Old School: “If you guide the common people with coercive regulations and keep them in line with punishments, the common people will become evasive and will have no sense of shame. If, however, you guide them with Virtue, and keep them in line by means of ritual, the people will have a sense of shame and will rectify themselves. Rule through the power of Virtue rather than force.” (The Analects of Confucius, 2.3)
New School: If you try to force students to comply by threatening them with negative consequences, they will find ways to bend and avoid the rules without correcting their behavior. However, if you guide students with virtue, and provide rituals and routines that support and uplift students, they will correct themselves. Instill virtue in students rather than a fear of punishment.
Many school systems and structures do not encourage virtue in students, but rather teach them ways to evade punishment. Instead, our lessons should allow students to unpack the idea of virtue together and come to an agreement about the best ways to conduct themselves and hold one another accountable.
When teachers invest in virtue, individual students learn critical life skills like personal responsibility—and school communities thrive. Virtuous students take stances against destructive practices in their schools, like bullying, and act as allies for peers who are struggling. Though virtue, integrity, grit, and other “soft skills” may not align with “new school” data measurements, the “old school” was very concerned with developing students who were socially and emotionally aware of themselves and the people around them.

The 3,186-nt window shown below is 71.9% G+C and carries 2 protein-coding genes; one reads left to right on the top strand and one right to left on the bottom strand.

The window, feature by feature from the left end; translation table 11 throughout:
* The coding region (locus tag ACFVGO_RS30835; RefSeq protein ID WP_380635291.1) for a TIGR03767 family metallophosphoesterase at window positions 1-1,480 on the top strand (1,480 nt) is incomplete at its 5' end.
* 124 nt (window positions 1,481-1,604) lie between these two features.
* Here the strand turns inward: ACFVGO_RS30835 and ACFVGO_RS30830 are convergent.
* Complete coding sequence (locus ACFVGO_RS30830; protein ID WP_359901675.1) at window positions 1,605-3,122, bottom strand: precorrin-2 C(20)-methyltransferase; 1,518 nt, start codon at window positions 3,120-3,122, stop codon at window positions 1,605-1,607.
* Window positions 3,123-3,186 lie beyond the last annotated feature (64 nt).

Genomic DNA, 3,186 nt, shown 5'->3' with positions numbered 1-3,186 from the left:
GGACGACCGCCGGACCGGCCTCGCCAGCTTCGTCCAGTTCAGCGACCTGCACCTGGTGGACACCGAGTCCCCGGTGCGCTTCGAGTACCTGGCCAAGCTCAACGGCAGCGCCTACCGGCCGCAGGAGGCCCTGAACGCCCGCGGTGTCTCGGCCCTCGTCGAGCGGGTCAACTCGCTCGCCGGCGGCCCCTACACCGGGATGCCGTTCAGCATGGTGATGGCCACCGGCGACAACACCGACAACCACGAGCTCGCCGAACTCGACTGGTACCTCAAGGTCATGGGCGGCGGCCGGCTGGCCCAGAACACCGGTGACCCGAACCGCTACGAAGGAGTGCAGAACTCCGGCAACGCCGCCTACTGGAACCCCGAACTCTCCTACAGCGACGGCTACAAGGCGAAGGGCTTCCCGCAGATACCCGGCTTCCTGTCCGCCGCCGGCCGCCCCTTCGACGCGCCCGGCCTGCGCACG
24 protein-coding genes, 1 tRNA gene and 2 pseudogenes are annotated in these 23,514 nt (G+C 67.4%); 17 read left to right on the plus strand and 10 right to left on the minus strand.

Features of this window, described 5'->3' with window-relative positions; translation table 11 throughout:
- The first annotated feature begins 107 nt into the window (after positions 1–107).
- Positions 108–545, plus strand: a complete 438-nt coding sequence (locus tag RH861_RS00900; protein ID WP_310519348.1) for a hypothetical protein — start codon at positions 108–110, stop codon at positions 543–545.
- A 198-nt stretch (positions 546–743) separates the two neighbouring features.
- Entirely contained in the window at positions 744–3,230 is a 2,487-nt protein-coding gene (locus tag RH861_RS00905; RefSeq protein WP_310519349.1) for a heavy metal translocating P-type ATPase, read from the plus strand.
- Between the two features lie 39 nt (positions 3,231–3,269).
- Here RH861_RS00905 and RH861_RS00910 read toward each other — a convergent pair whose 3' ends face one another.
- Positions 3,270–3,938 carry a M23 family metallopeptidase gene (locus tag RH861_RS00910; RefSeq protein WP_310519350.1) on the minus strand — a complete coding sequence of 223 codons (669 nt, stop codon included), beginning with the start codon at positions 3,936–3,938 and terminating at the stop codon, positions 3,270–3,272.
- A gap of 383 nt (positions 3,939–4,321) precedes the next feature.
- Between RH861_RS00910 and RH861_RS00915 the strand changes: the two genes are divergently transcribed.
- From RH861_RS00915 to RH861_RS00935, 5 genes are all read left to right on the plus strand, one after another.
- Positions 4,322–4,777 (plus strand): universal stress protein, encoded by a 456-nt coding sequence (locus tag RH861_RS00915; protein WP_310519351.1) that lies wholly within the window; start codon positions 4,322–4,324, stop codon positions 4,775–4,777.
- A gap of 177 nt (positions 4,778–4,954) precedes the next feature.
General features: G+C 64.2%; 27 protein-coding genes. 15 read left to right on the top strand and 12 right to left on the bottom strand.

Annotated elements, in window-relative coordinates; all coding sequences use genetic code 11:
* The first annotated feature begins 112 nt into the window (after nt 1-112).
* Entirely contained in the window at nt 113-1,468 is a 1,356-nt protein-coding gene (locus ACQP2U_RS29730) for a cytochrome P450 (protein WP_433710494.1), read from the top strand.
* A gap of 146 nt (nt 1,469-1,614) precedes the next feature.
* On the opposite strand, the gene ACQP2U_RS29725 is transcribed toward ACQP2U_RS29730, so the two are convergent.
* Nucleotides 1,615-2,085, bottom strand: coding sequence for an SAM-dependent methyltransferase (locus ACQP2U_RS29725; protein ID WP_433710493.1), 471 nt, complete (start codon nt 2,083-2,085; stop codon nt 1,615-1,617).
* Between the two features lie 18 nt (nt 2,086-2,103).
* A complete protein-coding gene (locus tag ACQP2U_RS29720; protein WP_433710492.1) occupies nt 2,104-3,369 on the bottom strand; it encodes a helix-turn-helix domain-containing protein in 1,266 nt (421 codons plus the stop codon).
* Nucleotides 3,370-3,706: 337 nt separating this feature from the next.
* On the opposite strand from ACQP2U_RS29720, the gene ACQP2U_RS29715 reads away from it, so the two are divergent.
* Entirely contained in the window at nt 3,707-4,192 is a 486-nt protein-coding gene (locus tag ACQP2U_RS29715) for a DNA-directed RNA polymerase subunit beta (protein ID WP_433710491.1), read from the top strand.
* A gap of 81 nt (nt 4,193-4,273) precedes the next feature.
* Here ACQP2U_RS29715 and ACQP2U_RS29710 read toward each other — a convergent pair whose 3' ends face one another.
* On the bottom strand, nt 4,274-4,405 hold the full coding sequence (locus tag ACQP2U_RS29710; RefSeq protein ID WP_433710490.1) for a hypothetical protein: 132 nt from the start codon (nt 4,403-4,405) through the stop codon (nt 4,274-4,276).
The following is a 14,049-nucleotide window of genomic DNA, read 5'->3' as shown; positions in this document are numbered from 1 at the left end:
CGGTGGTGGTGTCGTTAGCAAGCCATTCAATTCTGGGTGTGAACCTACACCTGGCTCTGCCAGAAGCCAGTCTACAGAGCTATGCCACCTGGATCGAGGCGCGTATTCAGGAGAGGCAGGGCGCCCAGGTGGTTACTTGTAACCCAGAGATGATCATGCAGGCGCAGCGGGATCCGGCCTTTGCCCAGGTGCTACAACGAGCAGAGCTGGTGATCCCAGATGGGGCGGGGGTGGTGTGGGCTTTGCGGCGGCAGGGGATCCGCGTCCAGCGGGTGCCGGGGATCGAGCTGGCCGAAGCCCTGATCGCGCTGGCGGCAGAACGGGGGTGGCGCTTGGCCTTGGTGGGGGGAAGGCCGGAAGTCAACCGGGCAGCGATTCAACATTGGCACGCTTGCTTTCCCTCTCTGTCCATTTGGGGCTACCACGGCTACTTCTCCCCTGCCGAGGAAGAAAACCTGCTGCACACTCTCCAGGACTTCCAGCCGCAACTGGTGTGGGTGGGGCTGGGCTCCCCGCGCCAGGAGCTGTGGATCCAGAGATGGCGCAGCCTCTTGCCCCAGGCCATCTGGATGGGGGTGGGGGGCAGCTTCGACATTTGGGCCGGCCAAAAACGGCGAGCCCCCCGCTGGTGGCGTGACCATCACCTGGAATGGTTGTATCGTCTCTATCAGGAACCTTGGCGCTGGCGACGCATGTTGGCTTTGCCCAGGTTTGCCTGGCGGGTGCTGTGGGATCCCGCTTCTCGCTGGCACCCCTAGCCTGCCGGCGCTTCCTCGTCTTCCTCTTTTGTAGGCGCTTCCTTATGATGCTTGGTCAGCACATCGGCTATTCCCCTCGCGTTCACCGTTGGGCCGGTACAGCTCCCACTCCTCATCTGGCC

Old School: “The gentleman is not motivated by the desire for a full belly or a comfortable abode. He is simply scrupulous in behavior and careful in speech, drawing near to those who possess the Way in order to be set straight by them. Surely this and nothing else is what it means to love learning.” (The Analects of Confucius, 1.14)
New School: Students are not motivated by the desire for a high-paying job or a nice house. They strive diligently to communicate their understanding and work closely with teachers and peers who model “the Way” in an effort to learn from them. Surely this, and nothing else, is what it means to love learning.
I push us to better understand what is happening in the classrooms where students linger after the bell rings—the classrooms that fill students with ideas they can’t help but share with a friend or parent after school. In these spaces, students thrive because they feel successful and comfortable in their discomfort.
As much as I admire and wish to learn from the “old school,” I know I’m teaching in the age of the “new school.” And that means leaders at the school, district, state, and national level want to see numerical data as evidence of student achievement, from the number of students who graduate high school and achieve on standardized tests to the number who are “college and career ready.” But as we prepare for the coming school year, I am hopeful that we can strike a balance between old and new school.
As the old school reminds us, “Both keeping past teachings alive and understanding the present—someone able to do this is worthy of being a teacher.” (The Analects of Confucius, 2.11).